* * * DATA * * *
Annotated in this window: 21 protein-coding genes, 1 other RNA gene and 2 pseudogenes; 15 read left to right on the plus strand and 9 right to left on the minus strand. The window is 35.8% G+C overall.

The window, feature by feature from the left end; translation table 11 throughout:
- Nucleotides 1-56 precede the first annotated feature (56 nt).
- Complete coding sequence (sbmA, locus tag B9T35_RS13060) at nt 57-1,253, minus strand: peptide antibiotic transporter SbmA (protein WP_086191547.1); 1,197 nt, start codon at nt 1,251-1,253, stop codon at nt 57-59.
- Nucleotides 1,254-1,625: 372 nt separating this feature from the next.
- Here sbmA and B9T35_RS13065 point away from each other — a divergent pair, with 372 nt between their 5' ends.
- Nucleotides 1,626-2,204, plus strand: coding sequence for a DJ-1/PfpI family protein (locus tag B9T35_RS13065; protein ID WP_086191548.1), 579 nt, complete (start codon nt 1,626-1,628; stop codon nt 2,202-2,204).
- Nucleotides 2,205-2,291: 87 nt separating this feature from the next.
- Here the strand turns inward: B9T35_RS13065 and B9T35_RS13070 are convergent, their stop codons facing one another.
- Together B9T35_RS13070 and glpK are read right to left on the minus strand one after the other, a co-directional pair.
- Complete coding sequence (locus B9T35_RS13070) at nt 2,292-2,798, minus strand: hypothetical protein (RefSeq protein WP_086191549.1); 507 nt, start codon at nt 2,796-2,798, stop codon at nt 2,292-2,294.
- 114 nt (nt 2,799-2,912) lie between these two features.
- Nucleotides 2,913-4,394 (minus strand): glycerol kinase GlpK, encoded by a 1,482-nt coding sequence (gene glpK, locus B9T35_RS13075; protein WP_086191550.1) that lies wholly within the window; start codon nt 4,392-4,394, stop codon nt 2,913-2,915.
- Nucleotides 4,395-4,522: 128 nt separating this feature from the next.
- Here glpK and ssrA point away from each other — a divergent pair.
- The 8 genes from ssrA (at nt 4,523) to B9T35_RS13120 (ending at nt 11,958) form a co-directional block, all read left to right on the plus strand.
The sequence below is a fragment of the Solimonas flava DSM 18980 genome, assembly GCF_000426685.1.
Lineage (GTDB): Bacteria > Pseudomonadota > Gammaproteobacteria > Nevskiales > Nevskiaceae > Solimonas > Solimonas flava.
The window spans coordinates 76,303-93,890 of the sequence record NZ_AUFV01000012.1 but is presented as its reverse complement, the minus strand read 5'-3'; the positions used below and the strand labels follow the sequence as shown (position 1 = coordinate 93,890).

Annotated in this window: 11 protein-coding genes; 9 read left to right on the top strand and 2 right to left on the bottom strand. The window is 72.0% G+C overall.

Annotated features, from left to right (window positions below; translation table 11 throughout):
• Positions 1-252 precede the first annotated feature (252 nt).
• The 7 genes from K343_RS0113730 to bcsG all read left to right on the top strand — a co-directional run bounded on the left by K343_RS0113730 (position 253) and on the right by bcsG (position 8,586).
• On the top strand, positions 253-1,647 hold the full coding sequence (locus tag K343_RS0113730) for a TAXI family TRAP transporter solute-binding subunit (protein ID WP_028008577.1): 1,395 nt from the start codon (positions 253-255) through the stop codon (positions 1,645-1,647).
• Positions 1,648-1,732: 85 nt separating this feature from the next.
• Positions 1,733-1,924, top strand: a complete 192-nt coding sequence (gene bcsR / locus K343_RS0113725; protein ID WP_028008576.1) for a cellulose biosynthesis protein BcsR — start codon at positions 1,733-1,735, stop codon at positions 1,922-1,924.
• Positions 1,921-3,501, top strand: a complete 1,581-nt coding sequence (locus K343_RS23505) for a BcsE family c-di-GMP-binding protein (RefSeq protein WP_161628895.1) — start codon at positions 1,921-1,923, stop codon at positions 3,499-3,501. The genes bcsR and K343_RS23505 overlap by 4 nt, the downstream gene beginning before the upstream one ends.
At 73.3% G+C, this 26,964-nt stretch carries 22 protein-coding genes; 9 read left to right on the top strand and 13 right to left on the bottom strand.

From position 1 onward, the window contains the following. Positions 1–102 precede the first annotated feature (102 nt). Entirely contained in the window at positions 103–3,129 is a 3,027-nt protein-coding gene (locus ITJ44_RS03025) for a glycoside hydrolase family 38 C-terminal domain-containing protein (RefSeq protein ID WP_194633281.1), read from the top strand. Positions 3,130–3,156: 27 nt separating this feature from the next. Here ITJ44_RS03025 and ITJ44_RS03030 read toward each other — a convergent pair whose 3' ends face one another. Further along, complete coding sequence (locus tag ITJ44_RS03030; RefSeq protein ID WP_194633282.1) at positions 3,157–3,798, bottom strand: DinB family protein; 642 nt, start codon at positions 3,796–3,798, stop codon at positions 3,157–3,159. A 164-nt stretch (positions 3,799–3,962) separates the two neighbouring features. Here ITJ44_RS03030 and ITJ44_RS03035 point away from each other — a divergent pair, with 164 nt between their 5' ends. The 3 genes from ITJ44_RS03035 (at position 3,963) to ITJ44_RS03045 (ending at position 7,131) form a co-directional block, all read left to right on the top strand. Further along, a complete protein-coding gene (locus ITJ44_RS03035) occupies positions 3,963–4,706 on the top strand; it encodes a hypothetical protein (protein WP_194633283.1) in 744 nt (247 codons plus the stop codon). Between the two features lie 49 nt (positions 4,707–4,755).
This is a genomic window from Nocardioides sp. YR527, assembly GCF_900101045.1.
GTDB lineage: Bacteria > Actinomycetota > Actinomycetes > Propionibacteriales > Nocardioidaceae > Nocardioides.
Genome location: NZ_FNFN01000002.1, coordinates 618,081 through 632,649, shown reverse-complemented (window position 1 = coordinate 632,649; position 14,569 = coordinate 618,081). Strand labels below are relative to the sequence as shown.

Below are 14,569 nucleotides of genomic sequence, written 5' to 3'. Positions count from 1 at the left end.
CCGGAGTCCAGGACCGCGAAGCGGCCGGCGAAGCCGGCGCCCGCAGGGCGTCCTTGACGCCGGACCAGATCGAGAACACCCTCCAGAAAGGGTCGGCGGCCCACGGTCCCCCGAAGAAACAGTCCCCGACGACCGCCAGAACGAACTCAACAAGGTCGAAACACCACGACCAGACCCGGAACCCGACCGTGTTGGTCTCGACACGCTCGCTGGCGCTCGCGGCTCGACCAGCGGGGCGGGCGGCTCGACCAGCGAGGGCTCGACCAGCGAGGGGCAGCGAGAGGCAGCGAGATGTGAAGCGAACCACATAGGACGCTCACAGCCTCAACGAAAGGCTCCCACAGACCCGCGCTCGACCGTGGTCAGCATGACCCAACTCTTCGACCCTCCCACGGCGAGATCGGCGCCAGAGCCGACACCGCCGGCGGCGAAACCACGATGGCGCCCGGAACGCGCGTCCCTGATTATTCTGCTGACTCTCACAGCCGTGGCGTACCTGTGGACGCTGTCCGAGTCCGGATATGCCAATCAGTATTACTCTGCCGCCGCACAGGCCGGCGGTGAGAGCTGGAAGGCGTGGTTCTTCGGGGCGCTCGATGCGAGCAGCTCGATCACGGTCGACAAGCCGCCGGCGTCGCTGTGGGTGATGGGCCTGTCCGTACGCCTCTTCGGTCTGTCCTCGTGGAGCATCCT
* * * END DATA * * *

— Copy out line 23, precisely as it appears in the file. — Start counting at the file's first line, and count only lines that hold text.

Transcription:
• The 7 genes from K343_RS0113730 to bcsG all read left to right on the top strand — a co-directional run bounded on the left by K343_RS0113730 (position 253) and on the right by bcsG (position 8,586).